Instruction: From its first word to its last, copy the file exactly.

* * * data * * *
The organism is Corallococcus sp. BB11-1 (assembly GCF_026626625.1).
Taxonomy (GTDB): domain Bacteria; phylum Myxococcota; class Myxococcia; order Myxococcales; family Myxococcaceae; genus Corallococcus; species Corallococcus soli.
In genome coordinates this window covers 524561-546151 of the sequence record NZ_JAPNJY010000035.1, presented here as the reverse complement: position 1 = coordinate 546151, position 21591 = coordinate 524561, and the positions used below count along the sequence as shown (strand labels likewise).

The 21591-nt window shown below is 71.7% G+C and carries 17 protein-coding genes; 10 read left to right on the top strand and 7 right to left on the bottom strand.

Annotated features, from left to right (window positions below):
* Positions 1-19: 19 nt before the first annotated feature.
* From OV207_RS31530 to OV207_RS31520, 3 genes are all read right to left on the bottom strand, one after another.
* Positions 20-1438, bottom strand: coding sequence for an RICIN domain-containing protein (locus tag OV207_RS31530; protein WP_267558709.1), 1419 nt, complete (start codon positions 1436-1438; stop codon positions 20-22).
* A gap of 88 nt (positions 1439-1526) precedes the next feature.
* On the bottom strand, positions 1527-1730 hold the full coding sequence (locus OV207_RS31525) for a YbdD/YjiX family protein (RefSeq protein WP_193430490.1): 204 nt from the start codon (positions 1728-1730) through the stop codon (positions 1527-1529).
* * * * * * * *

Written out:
The organism is Corallococcus sp. BB11-1 (assembly GCF_026626625.1).
Taxonomy (GTDB): domain Bacteria; phylum Myxococcota; class Myxococcia; order Myxococcales; family Myxococcaceae; genus Corallococcus; species Corallococcus soli.
In genome coordinates this window covers 524561-546151 of the sequence record NZ_JAPNJY010000035.1, presented here as the reverse complement: position 1 = coordinate 546151, position 21591 = coordinate 524561, and the positions used below count along the sequence as shown (strand labels likewise).

The 21591-nt window shown below is 71.7% G+C and carries 17 protein-coding genes; 10 read left to right on the top strand and 7 right to left on the bottom strand.

Annotated features, from left to right (window positions below):
* Positions 1-19: 19 nt before the first annotated feature.
* From OV207_RS31530 to OV207_RS31520, 3 genes are all read right to left on the bottom strand, one after another.
* Positions 20-1438, bottom strand: coding sequence for an RICIN domain-containing protein (locus tag OV207_RS31530; protein WP_267558709.1), 1419 nt, complete (start codon positions 1436-1438; stop codon positions 20-22).
* A gap of 88 nt (positions 1439-1526) precedes the next feature.
* On the bottom strand, positions 1527-1730 hold the full coding sequence (locus OV207_RS31525) for a YbdD/YjiX family protein (RefSeq protein WP_193430490.1): 204 nt from the start codon (positions 1728-1730) through the stop codon (positions 1527-1529).